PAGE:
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An Introduction To Dressage
 By EquestrianLady   •   18th Dec 2009   •   2,678 views   •   5 comments
An Introduction To DressageOver the next few weeks Iíll be talking about dressage. Among the topics will be: how to ride dressage, finding the right level for you and your horse to compete at, the best type of show to enter and how to prepare for it, plus tips for a successful dressage show experience.

But letís start at the beginning.

An Introduction to Dressage

When you think of dressage your mind may conjure up images of canter pirouettes by famous riders at the Olympics, or the beautiful gray stallions at the Spanish Riding School of Vienna, kicking out their hind legs in a capriole. It seems impossible that dressage could be something for ordinary mortals.

What is dressage?

The word Ďdressageí comes from the French dresser meaning Ďto train.í It doesnít necessarily require a series of fancy movements by professional riders on expensive horses. It can also exhibit the normal walk, trot and canter gaits on normal horses.

Dressage is beneficial to any horse, regardless of his usual riding routine, because it is mental and physical training aimed at creating total harmony between horse and rider. As such itís the foundation for all the English disciplines Ė including jumping and eventing. In countries like Germany, you arenít even allowed to enter jumping and eventing competitions unless you obtain a special certificate proving that youíve mastered the basics of dressage.

Dressage trains the horse to carry his rider easily in walk, trot and canter. As a result he becomes fully equipped to perform whatever is required of him. He works better and obeys more willingly than a stiff, untrained horse.

Can anyone do dressage?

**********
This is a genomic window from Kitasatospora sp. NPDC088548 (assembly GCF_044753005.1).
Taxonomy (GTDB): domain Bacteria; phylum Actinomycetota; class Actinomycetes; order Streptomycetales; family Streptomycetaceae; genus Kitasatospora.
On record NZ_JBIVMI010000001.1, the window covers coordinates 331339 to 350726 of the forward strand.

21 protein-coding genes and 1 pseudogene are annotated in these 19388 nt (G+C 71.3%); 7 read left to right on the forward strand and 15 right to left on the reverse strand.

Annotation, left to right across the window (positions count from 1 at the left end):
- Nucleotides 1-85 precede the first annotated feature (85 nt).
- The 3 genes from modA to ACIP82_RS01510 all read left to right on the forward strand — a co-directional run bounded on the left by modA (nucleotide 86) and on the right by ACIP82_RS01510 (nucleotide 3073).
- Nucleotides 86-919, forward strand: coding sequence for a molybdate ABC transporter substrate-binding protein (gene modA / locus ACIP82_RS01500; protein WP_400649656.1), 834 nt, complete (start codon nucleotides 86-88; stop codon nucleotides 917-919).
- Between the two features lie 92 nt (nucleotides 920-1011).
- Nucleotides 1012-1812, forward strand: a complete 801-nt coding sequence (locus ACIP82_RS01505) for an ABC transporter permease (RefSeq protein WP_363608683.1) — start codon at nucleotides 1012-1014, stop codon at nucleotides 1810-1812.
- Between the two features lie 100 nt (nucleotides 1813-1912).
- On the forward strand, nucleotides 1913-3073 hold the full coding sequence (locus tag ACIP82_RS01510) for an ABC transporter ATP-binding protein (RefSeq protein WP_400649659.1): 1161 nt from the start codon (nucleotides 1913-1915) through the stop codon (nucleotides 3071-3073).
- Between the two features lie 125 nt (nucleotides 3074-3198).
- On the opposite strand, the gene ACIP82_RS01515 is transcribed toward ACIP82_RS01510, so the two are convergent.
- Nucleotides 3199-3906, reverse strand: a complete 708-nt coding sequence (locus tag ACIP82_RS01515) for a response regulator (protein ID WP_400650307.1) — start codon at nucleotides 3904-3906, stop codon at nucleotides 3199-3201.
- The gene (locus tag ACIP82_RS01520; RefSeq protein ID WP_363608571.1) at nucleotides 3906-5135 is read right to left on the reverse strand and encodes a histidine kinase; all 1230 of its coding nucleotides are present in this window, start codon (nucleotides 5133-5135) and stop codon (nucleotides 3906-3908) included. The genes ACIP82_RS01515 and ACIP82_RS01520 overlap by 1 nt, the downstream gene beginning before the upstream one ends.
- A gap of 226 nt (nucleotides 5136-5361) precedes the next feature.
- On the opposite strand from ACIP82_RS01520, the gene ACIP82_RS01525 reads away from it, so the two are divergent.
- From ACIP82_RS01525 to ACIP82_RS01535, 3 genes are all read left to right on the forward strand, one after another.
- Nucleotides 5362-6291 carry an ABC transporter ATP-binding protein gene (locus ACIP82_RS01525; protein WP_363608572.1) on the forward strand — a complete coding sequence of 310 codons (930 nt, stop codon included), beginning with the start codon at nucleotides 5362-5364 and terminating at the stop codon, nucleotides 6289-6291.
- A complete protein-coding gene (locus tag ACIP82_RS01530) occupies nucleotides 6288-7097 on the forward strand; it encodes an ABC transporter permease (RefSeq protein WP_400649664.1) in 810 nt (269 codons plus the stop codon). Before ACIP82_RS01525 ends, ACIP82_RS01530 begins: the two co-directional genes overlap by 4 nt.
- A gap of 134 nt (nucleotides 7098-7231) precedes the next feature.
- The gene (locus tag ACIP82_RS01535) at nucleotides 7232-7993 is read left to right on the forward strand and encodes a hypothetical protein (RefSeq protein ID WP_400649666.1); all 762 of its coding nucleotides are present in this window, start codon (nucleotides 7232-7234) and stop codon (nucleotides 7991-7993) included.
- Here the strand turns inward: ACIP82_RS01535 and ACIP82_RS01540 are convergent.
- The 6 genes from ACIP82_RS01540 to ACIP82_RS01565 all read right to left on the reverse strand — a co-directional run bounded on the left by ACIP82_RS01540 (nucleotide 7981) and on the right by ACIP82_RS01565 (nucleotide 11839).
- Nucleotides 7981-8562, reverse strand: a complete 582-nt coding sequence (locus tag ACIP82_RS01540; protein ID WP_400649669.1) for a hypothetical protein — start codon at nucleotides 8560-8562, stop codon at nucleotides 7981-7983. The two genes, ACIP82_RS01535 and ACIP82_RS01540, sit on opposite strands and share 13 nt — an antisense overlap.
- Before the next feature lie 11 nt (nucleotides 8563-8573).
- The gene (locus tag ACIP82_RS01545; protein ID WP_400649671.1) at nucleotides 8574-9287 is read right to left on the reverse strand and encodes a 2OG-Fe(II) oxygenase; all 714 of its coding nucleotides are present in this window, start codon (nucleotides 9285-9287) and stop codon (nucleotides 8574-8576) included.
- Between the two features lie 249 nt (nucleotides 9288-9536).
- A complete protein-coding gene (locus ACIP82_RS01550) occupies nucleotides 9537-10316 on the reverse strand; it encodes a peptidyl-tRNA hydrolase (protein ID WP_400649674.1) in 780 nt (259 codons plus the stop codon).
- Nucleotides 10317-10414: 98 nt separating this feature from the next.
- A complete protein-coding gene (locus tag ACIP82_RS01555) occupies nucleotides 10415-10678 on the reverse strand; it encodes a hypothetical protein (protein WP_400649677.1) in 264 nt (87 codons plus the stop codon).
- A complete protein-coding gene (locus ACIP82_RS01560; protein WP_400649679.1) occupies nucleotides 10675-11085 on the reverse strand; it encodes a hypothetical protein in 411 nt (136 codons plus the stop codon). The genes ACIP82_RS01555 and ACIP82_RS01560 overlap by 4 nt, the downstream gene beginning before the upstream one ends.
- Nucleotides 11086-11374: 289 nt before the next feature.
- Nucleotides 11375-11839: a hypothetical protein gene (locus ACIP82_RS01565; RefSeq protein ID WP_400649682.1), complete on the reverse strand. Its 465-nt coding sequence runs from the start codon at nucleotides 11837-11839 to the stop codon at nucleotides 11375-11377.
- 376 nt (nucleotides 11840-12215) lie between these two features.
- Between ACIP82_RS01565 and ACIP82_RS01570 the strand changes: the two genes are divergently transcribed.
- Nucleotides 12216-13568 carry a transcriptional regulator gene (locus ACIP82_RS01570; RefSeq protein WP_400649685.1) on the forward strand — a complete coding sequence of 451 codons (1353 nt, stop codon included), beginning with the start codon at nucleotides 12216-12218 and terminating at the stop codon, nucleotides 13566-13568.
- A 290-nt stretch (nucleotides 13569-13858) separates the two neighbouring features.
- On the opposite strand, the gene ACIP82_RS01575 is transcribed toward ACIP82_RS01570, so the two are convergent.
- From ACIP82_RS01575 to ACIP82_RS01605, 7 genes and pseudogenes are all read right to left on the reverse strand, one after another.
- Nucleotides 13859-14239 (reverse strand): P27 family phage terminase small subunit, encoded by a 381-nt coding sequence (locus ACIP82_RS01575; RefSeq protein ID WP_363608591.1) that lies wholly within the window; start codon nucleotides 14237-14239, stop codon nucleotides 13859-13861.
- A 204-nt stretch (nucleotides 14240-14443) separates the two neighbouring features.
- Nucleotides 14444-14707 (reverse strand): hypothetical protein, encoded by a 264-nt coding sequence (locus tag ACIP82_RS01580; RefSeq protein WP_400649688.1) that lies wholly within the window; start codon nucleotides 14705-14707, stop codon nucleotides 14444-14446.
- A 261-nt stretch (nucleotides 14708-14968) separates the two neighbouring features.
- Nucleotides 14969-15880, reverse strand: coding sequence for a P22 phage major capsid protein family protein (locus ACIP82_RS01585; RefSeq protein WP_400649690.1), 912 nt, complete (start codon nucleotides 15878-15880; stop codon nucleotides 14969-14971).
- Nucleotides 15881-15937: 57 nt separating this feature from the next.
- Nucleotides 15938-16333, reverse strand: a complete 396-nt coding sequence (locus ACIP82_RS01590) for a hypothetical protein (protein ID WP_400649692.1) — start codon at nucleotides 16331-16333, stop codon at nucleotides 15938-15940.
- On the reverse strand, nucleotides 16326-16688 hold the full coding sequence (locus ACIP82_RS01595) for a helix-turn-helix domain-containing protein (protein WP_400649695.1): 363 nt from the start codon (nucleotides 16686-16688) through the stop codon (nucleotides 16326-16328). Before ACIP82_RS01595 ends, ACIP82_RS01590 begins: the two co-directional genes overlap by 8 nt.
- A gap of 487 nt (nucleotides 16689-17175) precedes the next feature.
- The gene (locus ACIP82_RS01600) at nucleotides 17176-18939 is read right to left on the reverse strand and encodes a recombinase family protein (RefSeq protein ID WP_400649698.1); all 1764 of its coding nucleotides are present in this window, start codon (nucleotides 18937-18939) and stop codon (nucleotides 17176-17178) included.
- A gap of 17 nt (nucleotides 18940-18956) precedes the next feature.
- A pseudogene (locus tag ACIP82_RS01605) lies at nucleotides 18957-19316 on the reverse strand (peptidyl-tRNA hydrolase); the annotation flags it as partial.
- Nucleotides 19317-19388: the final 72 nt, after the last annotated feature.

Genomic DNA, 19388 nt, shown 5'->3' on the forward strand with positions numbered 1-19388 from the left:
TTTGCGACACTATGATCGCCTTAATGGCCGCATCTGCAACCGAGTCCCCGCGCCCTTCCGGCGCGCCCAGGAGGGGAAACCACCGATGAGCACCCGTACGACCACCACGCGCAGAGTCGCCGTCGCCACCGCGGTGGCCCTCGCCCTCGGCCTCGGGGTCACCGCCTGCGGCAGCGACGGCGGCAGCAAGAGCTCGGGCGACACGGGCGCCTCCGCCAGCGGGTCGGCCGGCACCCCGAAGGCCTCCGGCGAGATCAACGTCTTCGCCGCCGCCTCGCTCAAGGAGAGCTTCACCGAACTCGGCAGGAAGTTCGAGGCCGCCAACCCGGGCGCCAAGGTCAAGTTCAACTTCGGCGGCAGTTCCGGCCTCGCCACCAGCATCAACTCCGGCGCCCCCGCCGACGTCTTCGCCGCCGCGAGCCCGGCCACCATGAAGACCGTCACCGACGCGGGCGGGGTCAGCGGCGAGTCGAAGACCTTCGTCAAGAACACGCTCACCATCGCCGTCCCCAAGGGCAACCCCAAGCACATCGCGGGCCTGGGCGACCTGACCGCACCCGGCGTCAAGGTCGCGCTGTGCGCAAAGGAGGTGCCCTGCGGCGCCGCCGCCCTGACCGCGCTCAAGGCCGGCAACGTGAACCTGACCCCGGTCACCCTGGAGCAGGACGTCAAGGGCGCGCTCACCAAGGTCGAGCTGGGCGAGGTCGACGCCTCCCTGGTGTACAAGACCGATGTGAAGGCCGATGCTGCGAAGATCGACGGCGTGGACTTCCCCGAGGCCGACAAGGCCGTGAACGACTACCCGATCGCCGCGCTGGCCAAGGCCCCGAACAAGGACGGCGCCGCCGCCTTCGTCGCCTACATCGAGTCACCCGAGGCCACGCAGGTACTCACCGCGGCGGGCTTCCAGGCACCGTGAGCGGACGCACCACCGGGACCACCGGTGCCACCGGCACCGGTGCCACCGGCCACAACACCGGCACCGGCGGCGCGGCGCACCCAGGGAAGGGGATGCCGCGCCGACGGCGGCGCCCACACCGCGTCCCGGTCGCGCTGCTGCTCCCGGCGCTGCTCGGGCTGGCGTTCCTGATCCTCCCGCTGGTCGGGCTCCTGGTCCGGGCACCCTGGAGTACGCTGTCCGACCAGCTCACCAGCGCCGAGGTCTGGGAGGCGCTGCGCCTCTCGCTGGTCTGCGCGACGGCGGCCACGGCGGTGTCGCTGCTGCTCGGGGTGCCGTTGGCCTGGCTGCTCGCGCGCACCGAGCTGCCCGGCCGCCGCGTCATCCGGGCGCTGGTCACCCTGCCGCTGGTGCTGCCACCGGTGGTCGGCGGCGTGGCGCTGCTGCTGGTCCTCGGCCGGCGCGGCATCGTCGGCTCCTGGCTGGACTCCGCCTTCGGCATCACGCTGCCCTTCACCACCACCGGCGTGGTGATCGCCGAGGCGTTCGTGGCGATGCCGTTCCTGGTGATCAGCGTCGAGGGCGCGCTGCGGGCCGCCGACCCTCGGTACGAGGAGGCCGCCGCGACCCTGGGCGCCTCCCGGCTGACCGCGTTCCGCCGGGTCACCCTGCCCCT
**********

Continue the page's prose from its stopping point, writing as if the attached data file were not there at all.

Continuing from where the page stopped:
Dressage requires a commitment to work at producing a smooth ride. The goal is to have your horse relaxed and moving forwards in a steady rhythm, while responding to your aids. He should accept the contact between his mouth and your hands through the reins and perform the required movements with lightness and ease.

Luckily dressage shows start at an easy level, with simple figures such as large trot circles and diagonals across the arena. You can begin with a test that requires no canter at all. So if youíre pretty confident at walk and trot but would rather not canter in public yet, it doesnít matter Ė you can still compete!

Do you need a special horse for dressage?

Certain breeds of horse are better suited to the demands of the higher levels of dressage. But lower level dressage Ė which most enthusiasts ride - benefits every horse. No matter what breed, size, height or color your horse is, you can take him to a dressage show and have fun.

So if youíre prepared to put in the work, you can do dressage!

In my next article Iíll be talking about how to begin riding dressage and find which level of competition will suit you and your horse.
Horse News More In This Category:  Dressage      Horse News More From This Author:  EquestrianLady
Milly  
Great information, thank you for posting :] i am thinking of doing Dressage with my horse but it is finding the time to train him :/
  Dec 18, 2009  •  1,742 views
 
HarrietMary  
yeah. same here!! its just so hard as it takes time and efford consistantly :)
  Dec 18, 2009  •  1,801 views
 
Oak Valley  
Great article. I love dressage ((: Working on lateral movement right now
  Dec 18, 2009  •  1,781 views
 
Dreamer100  
I wish my mom would let me do Dressage. I am very interested in it and this is a great article!
  Dec 19, 2009  •  1,755 views
 
ProDressage  
I do Dressage.I ride my horse, April Country Rose.My first test will be in Fall at Otter Creek Farms.
  Apr 27, 2010  •  1,792 views
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